Lately, it seems that every politician says they will fight to protect people with pre-existing health conditions. To help guide you to which ones are telling the truth, it is important to ask if their proposal would meet all the conditions needed to guarantee coverage at an affordable price to everyone, including healthy people and those with medical illness.

The 3 key coverage requirements

What is required to protect pre-existing conditions? There are three requirements:

  1. Insurance companies would be required to issue insurance to any applicant regardless of health or factors related to health;
  2. They can't base the cost of the insurance on health or other factors related to health, and;
  3. They can't deny payment for essential health benefits.

What are the proposals from various politicians and where do they fall on meeting these conditions?

The 2017 American Health Care Act put forth by Republicans met the requirement of issuing insurance to anyone, but allowed policies to be priced based on health. According to the Center for American Progress, a person with metastatic cancer would pay about $140,000 more per year than a healthy individual. Even uncomplicated diabetes would raise the premiums an extra $5,500 per year.

The bill included high-risk pools to cover people with extremely high premiums, but funding was not adequate to cover the need. Before the Affordable Care Act, high-risk pools were used in many states. High-risk pool insurance was expensive, had substandard benefits and funding depended on the whims of elected leaders. This is the main reason high-risk pools don't work.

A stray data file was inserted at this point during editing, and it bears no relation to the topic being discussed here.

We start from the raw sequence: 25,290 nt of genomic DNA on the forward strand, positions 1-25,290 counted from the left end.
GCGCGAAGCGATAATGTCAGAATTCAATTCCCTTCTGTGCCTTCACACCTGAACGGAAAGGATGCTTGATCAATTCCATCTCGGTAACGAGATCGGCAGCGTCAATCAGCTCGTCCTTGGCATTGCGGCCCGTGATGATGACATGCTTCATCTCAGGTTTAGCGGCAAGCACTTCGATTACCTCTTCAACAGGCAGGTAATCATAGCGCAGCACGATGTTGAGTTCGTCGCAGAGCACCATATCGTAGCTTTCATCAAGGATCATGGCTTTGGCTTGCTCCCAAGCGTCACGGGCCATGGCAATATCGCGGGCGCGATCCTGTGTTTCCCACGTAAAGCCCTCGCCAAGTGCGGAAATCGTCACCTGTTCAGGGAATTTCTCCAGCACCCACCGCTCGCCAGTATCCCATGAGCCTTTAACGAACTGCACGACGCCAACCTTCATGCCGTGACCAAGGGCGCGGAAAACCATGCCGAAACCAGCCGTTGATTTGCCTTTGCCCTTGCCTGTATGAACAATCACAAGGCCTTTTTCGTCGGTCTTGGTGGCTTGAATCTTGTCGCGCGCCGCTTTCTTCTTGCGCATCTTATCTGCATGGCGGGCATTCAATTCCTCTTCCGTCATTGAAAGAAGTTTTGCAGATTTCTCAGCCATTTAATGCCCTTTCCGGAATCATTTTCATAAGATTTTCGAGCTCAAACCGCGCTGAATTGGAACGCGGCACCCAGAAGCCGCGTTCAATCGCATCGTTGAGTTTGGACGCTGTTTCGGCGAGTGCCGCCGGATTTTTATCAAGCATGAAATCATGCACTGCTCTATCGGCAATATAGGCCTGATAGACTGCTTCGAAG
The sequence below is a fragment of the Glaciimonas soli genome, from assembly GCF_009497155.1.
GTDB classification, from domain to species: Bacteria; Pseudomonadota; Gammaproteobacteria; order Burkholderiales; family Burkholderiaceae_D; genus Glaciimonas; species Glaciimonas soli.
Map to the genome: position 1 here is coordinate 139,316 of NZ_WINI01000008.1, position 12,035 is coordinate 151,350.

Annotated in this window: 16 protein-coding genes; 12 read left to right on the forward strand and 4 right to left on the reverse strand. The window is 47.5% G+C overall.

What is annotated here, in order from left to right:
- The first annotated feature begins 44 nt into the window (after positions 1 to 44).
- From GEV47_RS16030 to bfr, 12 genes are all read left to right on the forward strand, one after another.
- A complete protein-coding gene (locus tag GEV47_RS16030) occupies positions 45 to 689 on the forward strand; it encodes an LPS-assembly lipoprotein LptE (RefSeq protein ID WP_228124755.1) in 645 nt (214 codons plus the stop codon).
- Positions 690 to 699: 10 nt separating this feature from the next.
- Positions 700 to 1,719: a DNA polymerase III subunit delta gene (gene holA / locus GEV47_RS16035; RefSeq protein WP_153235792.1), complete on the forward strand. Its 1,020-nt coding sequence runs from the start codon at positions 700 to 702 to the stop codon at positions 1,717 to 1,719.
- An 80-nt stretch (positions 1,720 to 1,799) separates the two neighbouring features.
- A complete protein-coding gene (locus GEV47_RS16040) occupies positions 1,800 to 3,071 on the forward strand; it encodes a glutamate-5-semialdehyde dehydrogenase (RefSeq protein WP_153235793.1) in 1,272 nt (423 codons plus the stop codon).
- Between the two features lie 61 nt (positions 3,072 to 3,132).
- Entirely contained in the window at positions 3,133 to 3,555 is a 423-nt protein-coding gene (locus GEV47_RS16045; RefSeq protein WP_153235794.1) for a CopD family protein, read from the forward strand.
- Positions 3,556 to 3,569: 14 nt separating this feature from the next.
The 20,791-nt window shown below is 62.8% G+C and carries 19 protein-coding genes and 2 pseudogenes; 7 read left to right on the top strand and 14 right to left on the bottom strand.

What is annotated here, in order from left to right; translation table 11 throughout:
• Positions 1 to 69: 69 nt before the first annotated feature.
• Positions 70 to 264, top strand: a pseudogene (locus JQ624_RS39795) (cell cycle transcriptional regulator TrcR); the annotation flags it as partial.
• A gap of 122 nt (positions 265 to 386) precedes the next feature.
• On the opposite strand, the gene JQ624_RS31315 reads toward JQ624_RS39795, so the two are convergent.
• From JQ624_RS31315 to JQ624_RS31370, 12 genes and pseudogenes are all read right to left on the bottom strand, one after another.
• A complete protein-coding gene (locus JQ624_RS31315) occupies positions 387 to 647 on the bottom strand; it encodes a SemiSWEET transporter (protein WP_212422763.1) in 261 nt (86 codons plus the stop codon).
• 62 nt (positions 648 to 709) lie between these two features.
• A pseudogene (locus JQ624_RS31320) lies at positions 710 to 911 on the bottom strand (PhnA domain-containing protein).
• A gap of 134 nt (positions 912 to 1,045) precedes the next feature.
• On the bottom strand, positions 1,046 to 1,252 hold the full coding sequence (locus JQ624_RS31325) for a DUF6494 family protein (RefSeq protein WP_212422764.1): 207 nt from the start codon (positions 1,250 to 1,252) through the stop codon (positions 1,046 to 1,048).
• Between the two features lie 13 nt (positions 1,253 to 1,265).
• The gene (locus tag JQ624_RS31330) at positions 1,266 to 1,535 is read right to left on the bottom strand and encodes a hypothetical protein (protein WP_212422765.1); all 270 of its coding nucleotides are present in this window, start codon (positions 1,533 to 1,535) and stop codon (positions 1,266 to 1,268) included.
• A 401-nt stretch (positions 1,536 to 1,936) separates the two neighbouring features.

Current bills presented by Republicans in Congress would require coverage but would allow pricing based on health or factors that serve as proxies for health, or they would not force insurance companies to cover essential care. What good is a policy if you develop cancer and the policy limits cancer care?

The ACA meets all of the requirements for covering pre-existing conditions.

One problem with the ACA is that the cost of premiums rose for everyone, even those not on ACA coverage, making coverage unaffordable for many. The reason is that many of the provisions of the ACA intended to reduce costs were not effectively implemented, such as fee-for-service payment reform and rebuilding of primary care.

So where do we go from here to get the health-care system we need and to protect people with pre-existing health conditions?

Instead of starting over with new legislation, the best path is to repair what we have — this is what Congress has historically done for any major legislation. Ideally, politicians need to work together to fix the health-care system. And that means finding ways to lower costs for American families.

Meanwhile, we need to hold politicians accountable and make sure that pre-existing condition protection stays in place for all of us.

— By Carolyn McClanahan, M.D., director of financial planning at Life Planning Partners